A Times Editorial

Editorial: The debt a nation owes its veterans

This Veterans Day marks a period of comfort and hope as thousands of service men and women return home from the war in Afghanistan intent on reuniting with their families — and coping with enduring pain from combat duty and the uncertainty of civilian life. The long wars in Iraq and Afghanistan sensitized the country over the past decade to the incredible sacrifice that so few in our society took on, to the physical, mental and financial challenges that many will face the rest of their lives, and to the enduring obligation this nation owes to its military families. The spirit of the holiday must be put into everyday practice.

This nation always has responded to a call to arms to protect the freedoms that make America unique. It has taken on the cause of liberty throughout the world when peace, security and human rights were threatened in the far reaches of the globe. This holiday is an occasion to pause and honor that sense of duty. And it's made more meaningful by the nation acknowledging the debt it owes in return to veterans and their families.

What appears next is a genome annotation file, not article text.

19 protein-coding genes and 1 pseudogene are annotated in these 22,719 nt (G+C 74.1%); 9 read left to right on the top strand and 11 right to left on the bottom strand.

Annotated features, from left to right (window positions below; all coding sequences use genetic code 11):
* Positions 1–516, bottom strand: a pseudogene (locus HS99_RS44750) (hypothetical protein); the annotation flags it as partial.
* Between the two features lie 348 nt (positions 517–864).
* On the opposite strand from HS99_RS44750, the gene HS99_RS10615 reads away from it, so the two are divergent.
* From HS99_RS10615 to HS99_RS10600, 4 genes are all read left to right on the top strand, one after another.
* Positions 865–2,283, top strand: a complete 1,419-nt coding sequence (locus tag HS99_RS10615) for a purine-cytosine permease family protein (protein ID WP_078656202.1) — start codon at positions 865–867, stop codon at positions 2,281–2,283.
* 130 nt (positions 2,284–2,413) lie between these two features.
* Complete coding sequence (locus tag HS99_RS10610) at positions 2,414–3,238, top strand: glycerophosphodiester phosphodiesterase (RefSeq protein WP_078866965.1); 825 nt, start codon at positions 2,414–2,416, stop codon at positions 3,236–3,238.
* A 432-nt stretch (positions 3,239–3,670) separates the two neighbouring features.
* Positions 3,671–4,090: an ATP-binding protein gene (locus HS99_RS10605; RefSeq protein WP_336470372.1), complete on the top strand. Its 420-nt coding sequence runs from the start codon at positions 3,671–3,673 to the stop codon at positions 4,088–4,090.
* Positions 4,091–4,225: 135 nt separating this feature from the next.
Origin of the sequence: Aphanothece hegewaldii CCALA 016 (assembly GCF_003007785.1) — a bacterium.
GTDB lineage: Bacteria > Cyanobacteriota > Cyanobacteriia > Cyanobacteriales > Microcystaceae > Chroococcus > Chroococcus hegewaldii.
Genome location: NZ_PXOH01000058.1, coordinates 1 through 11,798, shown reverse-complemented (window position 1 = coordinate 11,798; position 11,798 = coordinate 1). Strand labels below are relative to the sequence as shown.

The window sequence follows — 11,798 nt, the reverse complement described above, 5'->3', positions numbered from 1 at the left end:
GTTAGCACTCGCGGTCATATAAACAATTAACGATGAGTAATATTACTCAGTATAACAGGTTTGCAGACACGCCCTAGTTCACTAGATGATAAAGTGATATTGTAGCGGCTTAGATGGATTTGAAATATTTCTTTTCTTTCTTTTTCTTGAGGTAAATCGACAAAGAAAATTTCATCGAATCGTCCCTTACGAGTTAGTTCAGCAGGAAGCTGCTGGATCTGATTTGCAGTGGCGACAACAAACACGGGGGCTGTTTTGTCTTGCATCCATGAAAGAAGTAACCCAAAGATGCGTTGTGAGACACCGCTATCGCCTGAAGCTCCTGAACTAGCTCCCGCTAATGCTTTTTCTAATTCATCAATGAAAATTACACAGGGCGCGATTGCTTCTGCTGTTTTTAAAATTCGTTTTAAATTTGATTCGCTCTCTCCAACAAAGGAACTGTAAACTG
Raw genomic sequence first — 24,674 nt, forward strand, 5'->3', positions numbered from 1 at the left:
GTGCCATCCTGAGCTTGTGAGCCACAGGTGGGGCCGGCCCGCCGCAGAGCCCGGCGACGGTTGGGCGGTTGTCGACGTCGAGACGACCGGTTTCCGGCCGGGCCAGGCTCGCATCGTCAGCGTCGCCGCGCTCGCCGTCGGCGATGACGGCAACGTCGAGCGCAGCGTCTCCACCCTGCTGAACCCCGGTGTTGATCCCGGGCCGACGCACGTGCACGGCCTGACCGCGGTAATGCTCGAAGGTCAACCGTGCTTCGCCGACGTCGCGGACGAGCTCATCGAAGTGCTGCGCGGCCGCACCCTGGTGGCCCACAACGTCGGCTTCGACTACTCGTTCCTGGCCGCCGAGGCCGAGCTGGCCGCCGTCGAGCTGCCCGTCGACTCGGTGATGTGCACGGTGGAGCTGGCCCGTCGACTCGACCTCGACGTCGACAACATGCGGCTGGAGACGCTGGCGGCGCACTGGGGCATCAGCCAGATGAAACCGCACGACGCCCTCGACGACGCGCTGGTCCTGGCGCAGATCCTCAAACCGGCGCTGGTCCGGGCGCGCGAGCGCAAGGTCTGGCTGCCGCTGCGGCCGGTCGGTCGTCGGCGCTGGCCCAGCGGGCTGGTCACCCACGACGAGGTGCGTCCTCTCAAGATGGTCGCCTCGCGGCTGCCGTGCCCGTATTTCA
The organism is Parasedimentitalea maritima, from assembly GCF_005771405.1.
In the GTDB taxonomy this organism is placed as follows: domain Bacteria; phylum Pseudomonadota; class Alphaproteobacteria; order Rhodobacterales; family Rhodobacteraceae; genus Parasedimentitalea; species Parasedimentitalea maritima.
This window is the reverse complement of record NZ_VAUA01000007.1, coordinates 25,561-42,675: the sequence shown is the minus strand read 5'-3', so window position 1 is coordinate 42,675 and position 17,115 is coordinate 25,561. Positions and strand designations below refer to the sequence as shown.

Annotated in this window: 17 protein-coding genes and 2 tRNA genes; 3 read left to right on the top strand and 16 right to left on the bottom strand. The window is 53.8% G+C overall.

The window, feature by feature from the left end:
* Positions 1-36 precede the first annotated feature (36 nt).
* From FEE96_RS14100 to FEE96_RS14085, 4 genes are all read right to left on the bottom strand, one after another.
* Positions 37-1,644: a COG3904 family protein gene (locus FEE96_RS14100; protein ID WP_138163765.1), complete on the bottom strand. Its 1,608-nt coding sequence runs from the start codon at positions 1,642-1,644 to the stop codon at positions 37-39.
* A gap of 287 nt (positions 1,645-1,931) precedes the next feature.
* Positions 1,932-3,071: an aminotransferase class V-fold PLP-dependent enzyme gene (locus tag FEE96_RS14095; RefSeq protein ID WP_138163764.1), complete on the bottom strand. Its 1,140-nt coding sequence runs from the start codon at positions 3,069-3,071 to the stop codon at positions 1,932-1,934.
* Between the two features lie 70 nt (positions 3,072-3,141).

With America's presence in Afghanistan scheduled to wind down by the end of 2014, the nation is coming to terms with the needs of its veterans just as fewer Americans can personally relate to the experience. The gap between military and civilian life has grown wider for years; veterans make up 7 percent of the population, about half the portion in 1970 during the Vietnam War and before the end of the draft. Only one in five members of Congress has any military experience. Even as the plight of our military veterans returning home with physical and emotional scars has received more attention, too many Americans still are unaware of the challenges these returning warriors face. Congress should not lose sight of the need for ready access to a full range of veterans' services, from advanced medical care to housing, educational assistance and job training.

The nation's obligations don't end when the hostilities do. Nine million veterans are in the workforce. One-fourth of those disabled have serious injuries. These men and women are a cross-section of America, and the nation's responsibility to them will only grow. Florida, home to the third-largest veterans population after California and Texas, should be especially sensitive. The welfare of veterans impacts the state's economy, and officials need to ensure that these families get the care and benefits they have earned. That's our civic trust this holiday.

Editorial: The debt a nation owes its veterans 11/08/13 [Last modified: Friday, November 8, 2013 6:40pm]

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